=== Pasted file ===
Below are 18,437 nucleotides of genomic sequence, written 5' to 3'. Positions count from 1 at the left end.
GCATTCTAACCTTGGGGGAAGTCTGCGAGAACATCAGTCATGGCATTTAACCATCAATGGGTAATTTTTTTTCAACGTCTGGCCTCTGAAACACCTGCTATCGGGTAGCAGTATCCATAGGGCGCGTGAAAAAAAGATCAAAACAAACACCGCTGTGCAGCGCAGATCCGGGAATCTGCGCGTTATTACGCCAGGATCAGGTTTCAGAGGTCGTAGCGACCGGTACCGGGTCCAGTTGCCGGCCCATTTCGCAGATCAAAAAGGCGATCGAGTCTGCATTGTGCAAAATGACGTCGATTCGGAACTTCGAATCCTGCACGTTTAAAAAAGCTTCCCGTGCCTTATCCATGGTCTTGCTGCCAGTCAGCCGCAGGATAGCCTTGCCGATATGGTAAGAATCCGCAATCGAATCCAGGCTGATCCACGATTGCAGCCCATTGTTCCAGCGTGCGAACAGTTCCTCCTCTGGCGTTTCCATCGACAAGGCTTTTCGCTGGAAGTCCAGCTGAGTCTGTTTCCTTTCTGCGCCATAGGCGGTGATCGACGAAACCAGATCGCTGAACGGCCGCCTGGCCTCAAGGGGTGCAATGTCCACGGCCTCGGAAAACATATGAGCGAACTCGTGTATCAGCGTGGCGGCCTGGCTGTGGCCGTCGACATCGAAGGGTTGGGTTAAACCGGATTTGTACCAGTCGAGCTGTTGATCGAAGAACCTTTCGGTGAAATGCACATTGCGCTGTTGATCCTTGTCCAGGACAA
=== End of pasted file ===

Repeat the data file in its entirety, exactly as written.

Below are 18,437 nucleotides of genomic sequence, written 5' to 3'. Positions count from 1 at the left end.
GCATTCTAACCTTGGGGGAAGTCTGCGAGAACATCAGTCATGGCATTTAACCATCAATGGGTAATTTTTTTTCAACGTCTGGCCTCTGAAACACCTGCTATCGGGTAGCAGTATCCATAGGGCGCGTGAAAAAAAGATCAAAACAAACACCGCTGTGCAGCGCAGATCCGGGAATCTGCGCGTTATTACGCCAGGATCAGGTTTCAGAGGTCGTAGCGACCGGTACCGGGTCCAGTTGCCGGCCCATTTCGCAGATCAAAAAGGCGATCGAGTCTGCATTGTGCAAAATGACGTCGATTCGGAACTTCGAATCCTGCACGTTTAAAAAAGCTTCCCGTGCCTTATCCATGGTCTTGCTGCCAGTCAGCCGCAGGATAGCCTTGCCGATATGGTAAGAATCCGCAATCGAATCCAGGCTGATCCACGATTGCAGCCCATTGTTCCAGCGTGCGAACAGTTCCTCCTCTGGCGTTTCCATCGACAAGGCTTTTCGCTGGAAGTCCAGCTGAGTCTGTTTCCTTTCTGCGCCATAGGCGGTGATCGACGAAACCAGATCGCTGAACGGCCGCCTGGCCTCAAGGGGTGCAATGTCCACGGCCTCGGAAAACATATGAGCGAACTCGTGTATCAGCGTGGCGGCCTGGCTGTGGCCGTCGACATCGAAGGGTTGGGTTAAACCGGATTTGTACCAGTCGAGCTGTTGATCGAAGAACCTTTCGGTGAAATGCACATTGCGCTGTTGATCCTTGTCCAGGACAA